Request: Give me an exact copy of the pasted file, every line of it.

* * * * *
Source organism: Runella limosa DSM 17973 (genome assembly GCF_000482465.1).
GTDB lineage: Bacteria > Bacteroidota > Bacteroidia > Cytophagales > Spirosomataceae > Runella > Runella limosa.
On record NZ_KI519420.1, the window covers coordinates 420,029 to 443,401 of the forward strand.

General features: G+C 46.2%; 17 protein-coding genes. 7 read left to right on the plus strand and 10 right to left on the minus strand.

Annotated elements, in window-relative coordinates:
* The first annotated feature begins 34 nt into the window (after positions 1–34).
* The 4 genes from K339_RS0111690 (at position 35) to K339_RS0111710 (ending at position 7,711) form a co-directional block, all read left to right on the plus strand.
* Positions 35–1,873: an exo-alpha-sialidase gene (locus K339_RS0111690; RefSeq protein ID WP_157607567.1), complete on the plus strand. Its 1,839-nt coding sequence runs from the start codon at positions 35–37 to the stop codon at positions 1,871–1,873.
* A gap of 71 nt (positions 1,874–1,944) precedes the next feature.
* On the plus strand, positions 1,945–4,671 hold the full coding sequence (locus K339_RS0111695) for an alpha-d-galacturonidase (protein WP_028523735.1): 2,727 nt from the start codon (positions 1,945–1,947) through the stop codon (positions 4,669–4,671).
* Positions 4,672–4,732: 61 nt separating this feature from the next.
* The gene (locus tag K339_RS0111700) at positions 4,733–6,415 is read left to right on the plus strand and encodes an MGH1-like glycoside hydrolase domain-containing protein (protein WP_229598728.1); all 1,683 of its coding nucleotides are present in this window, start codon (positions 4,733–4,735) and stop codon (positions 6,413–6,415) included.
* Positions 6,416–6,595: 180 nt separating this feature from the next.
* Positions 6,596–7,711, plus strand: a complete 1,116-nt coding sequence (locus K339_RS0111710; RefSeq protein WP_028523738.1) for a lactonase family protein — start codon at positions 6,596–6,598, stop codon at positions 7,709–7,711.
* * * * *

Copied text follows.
Source organism: Runella limosa DSM 17973 (genome assembly GCF_000482465.1).
GTDB lineage: Bacteria > Bacteroidota > Bacteroidia > Cytophagales > Spirosomataceae > Runella > Runella limosa.
On record NZ_KI519420.1, the window covers coordinates 420,029 to 443,401 of the forward strand.

General features: G+C 46.2%; 17 protein-coding genes. 7 read left to right on the plus strand and 10 right to left on the minus strand.

Annotated elements, in window-relative coordinates:
* The first annotated feature begins 34 nt into the window (after positions 1–34).
* The 4 genes from K339_RS0111690 (at position 35) to K339_RS0111710 (ending at position 7,711) form a co-directional block, all read left to right on the plus strand.
* Positions 35–1,873: an exo-alpha-sialidase gene (locus K339_RS0111690; RefSeq protein ID WP_157607567.1), complete on the plus strand. Its 1,839-nt coding sequence runs from the start codon at positions 35–37 to the stop codon at positions 1,871–1,873.
* A gap of 71 nt (positions 1,874–1,944) precedes the next feature.
* On the plus strand, positions 1,945–4,671 hold the full coding sequence (locus K339_RS0111695) for an alpha-d-galacturonidase (protein WP_028523735.1): 2,727 nt from the start codon (positions 1,945–1,947) through the stop codon (positions 4,669–4,671).
* Positions 4,672–4,732: 61 nt separating this feature from the next.
* The gene (locus tag K339_RS0111700) at positions 4,733–6,415 is read left to right on the plus strand and encodes an MGH1-like glycoside hydrolase domain-containing protein (protein WP_229598728.1); all 1,683 of its coding nucleotides are present in this window, start codon (positions 4,733–4,735) and stop codon (positions 6,413–6,415) included.
* Positions 6,416–6,595: 180 nt separating this feature from the next.
* Positions 6,596–7,711, plus strand: a complete 1,116-nt coding sequence (locus K339_RS0111710; RefSeq protein WP_028523738.1) for a lactonase family protein — start codon at positions 6,596–6,598, stop codon at positions 7,709–7,711.